History Of A Nation: Mitanni

c. 1500 – 1300 BC

Going back a bit from the Late Bronze Age collapse, I want to ensure I’ve talked at least a bit about every major state and the Mitanni comprised of quite a major state in the geopolitical Middle East about three and a half thousand years ago. It was short-lived but it made a big impact on the surrounding region and they were, for a while, Egypt’s big ally in the Middle East. They helped them make short work of the Syrian towns and cities with less of a central government and helped balance against the dangerous Hittite empire. They also serve as an intermediary point between the Old Assyrian Empire and the Middle Assyrian Empire, as the Assyrians were mostly subdued by the Mitanni.


Sitting uncomfortably in the very middle of the middle east, the Mitanni’s name beginning with an English accepted prefix for ‘middle’, ‘Mi’, is quite apt and coincidental, as they were surrounded by other powers and spent much of their history fighting and allying with them. This is going to be quite a geopolitical piece. Which is cool, I love geopolitics, which is why I’m doing all of this in the first place. They were situated in southern Turkey, northern Syria and western Iraq in modern terms, so pretty much over the land of the Kurdish people now, extending a bit beyond that. They were also called the Naharin by the Egyptians, which means ‘river’ in Assyrian and they were situated in the uplands of many rivers.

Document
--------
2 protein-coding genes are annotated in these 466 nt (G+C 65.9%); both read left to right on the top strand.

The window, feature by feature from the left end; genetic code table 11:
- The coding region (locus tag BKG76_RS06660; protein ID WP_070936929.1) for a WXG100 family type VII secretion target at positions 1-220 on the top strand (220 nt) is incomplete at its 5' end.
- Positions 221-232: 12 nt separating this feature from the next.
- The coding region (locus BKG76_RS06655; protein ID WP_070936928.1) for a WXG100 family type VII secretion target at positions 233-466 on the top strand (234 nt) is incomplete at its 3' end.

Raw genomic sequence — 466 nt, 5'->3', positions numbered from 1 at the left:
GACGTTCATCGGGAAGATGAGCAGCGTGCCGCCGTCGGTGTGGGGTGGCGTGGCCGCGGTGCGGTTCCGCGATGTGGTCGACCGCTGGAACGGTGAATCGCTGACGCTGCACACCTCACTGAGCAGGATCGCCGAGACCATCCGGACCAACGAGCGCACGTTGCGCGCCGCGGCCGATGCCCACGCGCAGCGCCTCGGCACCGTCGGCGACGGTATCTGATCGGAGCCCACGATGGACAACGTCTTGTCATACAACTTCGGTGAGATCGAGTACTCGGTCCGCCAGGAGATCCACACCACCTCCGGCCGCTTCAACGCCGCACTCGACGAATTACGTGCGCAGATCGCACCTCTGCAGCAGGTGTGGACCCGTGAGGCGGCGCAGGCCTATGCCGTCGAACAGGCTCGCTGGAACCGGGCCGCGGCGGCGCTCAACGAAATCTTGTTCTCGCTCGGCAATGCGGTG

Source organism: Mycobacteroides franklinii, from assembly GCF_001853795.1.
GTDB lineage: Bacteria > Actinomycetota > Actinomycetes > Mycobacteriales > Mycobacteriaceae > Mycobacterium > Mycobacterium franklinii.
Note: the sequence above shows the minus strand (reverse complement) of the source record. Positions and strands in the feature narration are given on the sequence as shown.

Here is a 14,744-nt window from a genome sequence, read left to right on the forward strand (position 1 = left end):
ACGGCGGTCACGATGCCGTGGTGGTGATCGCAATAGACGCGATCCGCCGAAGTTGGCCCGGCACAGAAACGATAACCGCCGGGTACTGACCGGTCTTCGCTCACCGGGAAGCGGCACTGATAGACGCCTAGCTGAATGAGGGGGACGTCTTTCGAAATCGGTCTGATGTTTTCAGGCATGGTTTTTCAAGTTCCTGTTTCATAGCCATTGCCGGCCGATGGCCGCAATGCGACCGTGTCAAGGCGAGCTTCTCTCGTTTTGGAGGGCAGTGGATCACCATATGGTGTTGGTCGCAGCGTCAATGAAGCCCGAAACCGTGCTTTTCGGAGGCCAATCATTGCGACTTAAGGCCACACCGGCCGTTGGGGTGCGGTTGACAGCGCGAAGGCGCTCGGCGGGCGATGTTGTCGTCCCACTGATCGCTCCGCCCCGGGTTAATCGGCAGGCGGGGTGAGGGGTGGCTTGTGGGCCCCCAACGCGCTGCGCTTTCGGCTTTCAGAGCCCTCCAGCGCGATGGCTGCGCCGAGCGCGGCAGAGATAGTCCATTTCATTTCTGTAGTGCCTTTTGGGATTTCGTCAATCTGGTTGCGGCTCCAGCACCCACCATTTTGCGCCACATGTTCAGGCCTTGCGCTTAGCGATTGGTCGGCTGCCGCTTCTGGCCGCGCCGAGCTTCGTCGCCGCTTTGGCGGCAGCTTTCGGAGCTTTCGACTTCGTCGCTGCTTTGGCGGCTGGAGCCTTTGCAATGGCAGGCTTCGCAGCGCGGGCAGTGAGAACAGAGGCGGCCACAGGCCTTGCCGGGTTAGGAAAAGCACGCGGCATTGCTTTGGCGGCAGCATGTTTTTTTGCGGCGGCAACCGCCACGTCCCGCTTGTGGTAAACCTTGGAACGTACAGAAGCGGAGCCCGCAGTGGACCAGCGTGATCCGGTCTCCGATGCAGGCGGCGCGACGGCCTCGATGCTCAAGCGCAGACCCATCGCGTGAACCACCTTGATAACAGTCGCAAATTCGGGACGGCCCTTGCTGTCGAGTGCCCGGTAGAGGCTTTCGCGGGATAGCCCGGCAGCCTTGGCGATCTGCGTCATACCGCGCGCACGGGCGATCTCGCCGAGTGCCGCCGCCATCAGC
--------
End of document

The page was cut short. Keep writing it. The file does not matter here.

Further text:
And the interesting thing about the Mitanni is that as far as we can tell, they were multicultural. Or at least, they had a different ruling class to the people who lived there, and we can tell that by language. The kings of the Mitanni had names that indicate a more Indo-European (in fact, very early Indo-European, probably a bit more Aryan or Iranian than European in that bracket, in fact, one theory is that these kings were of early Aryan extraction as that language group spread out over Eurasia)  origin. Most prominently it’s their deities which show some Aryan influence, with quite a few being very similar to Hindu deities, Nasatya and Indra and Varuna, as well as an early form of the Zoroastriaan and Roman god Mithras). They ruled over a kingdom of Hurrians, a people group who have been lost to time, at least there is little mention of them after Mitanni fell. The elites survived with their culture, their peassants did not. Though I must stress it seems as though this class of foreign elites did still speak in Hurrian and use it for a day to day language, they were just rulers of apparently non-Hurrian ethnicity.